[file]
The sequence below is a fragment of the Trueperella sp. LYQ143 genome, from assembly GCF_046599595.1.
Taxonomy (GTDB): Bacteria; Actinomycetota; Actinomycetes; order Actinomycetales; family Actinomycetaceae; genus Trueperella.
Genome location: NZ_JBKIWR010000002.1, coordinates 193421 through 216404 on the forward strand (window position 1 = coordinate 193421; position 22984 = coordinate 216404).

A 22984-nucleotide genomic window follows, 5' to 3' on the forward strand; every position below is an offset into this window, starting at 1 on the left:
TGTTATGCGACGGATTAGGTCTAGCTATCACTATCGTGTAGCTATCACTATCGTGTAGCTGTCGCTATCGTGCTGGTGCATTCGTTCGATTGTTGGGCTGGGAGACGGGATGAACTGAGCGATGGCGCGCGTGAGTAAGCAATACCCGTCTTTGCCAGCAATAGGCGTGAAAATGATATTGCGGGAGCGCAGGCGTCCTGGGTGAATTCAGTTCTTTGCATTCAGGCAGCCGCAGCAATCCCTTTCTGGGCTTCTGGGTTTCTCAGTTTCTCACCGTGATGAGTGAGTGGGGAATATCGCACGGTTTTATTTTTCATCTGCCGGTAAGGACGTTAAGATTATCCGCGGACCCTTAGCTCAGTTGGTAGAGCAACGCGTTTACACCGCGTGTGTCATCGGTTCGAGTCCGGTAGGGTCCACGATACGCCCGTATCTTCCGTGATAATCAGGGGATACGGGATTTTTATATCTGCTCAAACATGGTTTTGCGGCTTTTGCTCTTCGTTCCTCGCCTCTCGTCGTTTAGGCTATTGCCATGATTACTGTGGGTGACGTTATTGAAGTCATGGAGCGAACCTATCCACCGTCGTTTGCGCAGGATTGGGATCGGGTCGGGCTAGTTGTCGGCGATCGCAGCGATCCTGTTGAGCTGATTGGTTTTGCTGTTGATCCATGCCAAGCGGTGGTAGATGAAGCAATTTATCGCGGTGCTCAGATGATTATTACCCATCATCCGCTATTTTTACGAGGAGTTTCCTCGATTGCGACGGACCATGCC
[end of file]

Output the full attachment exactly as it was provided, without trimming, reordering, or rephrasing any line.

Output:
The sequence below is a fragment of the Trueperella sp. LYQ143 genome, from assembly GCF_046599595.1.
Taxonomy (GTDB): Bacteria; Actinomycetota; Actinomycetes; order Actinomycetales; family Actinomycetaceae; genus Trueperella.
Genome location: NZ_JBKIWR010000002.1, coordinates 193421 through 216404 on the forward strand (window position 1 = coordinate 193421; position 22984 = coordinate 216404).

A 22984-nucleotide genomic window follows, 5' to 3' on the forward strand; every position below is an offset into this window, starting at 1 on the left:
TGTTATGCGACGGATTAGGTCTAGCTATCACTATCGTGTAGCTATCACTATCGTGTAGCTGTCGCTATCGTGCTGGTGCATTCGTTCGATTGTTGGGCTGGGAGACGGGATGAACTGAGCGATGGCGCGCGTGAGTAAGCAATACCCGTCTTTGCCAGCAATAGGCGTGAAAATGATATTGCGGGAGCGCAGGCGTCCTGGGTGAATTCAGTTCTTTGCATTCAGGCAGCCGCAGCAATCCCTTTCTGGGCTTCTGGGTTTCTCAGTTTCTCACCGTGATGAGTGAGTGGGGAATATCGCACGGTTTTATTTTTCATCTGCCGGTAAGGACGTTAAGATTATCCGCGGACCCTTAGCTCAGTTGGTAGAGCAACGCGTTTACACCGCGTGTGTCATCGGTTCGAGTCCGGTAGGGTCCACGATACGCCCGTATCTTCCGTGATAATCAGGGGATACGGGATTTTTATATCTGCTCAAACATGGTTTTGCGGCTTTTGCTCTTCGTTCCTCGCCTCTCGTCGTTTAGGCTATTGCCATGATTACTGTGGGTGACGTTATTGAAGTCATGGAGCGAACCTATCCACCGTCGTTTGCGCAGGATTGGGATCGGGTCGGGCTAGTTGTCGGCGATCGCAGCGATCCTGTTGAGCTGATTGGTTTTGCTGTTGATCCATGCCAAGCGGTGGTAGATGAAGCAATTTATCGCGGTGCTCAGATGATTATTACCCATCATCCGCTATTTTTACGAGGAGTTTCCTCGATTGCGACGGACCATGCC